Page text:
U.S. & WORLD NEWS

Yemeni officials say fighting rages around Hodeida airport

SANAA, Yemen (AP) — Fierce fighting raged Tuesday outside the airport of the vital Yemeni city of Hodeida,...

US could back 1st pot-derived medicine, and some are worried

COLORADO SPRINGS, Colo. (AP) — A British pharmaceutical company is getting closer to a decision on whether...

Army splits with West Point grad who touted communist revolt

WATERTOWN, N.Y. (AP) — The images Spenser Rapone posted on Twitter from his West Point graduation were...

China hopes for implementation of NKorea-US summit outcome

BEIJING (AP) — North Korean leader Kim Jong Un met with Chinese President Xi Jinping on Tuesday at the...

Twin brothers reunited 74 years after WWII death at Normandy

COLLEVILLE-SUR-MER, France (AP) — For decades, he was known only as Unknown X-9352 at a World War II...

France's Macron admonishes teenager; video goes viral

PARIS (AP) — A video of French President Emmanuel Macron strongly admonishing a teenager who called him by...

Protesters march during a demonstration in downtown on Sunday, July 24, 2016, in Philadelphia. The Democratic National Convention starts Monday. (AP Photo/Alex Brandon)
GEOFF MULVIHILL, MEGAN TRIMBLE, Associated Press

PHILADELPHIA (AP) — The Democratic National Convention gets underway in Philadelphia on Monday with much bigger demonstrations than the Republican convention and much higher temperatures, as the region copes with an oppressive heat wave.

In one of the largest rallies planned for the day, a pro-Bernie Sanders group is expected to walk across the Ben Franklin Bridge, which connects Camden, New Jersey, and Philadelphia.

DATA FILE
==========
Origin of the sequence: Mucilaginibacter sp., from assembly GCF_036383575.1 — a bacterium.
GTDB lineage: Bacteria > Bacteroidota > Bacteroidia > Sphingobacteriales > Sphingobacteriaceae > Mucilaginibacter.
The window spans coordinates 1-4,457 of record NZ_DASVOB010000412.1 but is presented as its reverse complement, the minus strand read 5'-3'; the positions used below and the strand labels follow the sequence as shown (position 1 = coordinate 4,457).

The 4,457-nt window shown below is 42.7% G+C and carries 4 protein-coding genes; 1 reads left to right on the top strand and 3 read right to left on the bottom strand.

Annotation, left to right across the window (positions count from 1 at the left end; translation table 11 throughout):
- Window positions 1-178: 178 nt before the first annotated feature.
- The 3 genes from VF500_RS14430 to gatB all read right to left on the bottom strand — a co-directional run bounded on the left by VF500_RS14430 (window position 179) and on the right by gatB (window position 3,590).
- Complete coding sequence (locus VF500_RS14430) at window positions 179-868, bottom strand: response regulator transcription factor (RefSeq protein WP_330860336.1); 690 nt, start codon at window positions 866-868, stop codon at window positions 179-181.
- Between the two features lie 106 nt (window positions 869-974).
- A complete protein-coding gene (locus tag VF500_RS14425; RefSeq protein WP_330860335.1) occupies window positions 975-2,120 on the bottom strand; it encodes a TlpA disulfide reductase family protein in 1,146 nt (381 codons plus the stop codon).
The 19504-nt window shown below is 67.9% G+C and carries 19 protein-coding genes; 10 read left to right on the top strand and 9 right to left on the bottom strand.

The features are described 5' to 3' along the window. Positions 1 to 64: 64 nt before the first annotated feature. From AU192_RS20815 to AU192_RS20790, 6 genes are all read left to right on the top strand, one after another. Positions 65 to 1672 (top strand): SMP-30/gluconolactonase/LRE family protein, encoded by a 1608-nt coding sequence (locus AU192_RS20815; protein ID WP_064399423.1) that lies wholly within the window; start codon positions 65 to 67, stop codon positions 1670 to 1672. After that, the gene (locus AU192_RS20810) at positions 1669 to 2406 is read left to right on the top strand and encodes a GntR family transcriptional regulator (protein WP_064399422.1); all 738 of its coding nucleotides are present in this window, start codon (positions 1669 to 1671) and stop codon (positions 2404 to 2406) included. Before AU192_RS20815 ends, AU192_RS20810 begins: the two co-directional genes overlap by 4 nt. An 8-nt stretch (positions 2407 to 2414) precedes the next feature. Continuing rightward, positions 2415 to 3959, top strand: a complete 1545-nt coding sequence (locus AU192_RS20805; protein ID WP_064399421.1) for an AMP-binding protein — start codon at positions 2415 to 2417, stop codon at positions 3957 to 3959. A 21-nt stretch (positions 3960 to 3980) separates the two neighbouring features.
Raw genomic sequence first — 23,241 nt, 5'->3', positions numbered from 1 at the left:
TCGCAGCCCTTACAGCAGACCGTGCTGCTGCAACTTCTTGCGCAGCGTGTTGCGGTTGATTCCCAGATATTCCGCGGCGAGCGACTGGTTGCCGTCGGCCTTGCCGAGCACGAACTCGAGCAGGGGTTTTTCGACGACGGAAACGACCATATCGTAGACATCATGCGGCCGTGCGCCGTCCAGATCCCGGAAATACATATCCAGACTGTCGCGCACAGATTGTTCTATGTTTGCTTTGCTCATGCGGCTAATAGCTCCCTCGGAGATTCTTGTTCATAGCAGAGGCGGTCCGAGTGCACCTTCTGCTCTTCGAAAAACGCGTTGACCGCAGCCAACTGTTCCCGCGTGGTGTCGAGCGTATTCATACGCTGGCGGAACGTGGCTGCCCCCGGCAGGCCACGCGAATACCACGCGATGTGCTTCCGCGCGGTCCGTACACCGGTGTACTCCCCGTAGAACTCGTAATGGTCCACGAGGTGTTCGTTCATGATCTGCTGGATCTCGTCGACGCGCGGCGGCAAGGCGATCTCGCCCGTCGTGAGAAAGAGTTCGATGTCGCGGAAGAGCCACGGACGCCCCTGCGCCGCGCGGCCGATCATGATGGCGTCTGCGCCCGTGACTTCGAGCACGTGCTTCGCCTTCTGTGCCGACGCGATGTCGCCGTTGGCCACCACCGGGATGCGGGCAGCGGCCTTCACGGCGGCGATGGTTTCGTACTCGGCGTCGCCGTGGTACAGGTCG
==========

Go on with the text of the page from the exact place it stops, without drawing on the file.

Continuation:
The demonstrations, largely driven by Sanders supporters, have been peaceful, so far.

On Sunday, throngs of people marched along a main thoroughfare of the city to show their support for Sanders and their disdain for Hillary Clinton.

They chanted "Hell No, DNC, we won't vote for Hillary" and "This is what democracy looks like."

Though planned for months, the marches came as fractures appeared in the party that had been trying to display a show of unity in recent weeks. Debbie Wasserman Schultz resigned Sunday as Democratic Party chair over an email suggesting the DNC had played favorites for Clinton during the primary.

The Democrats had been trying to avoid the divide that was apparent in Cleveland during the Republican National Convention last week. But the hacked emails, published by Wikileaks, further fired up Sanders supporters, who long accused the party of favoring Clinton despite officially being neutral.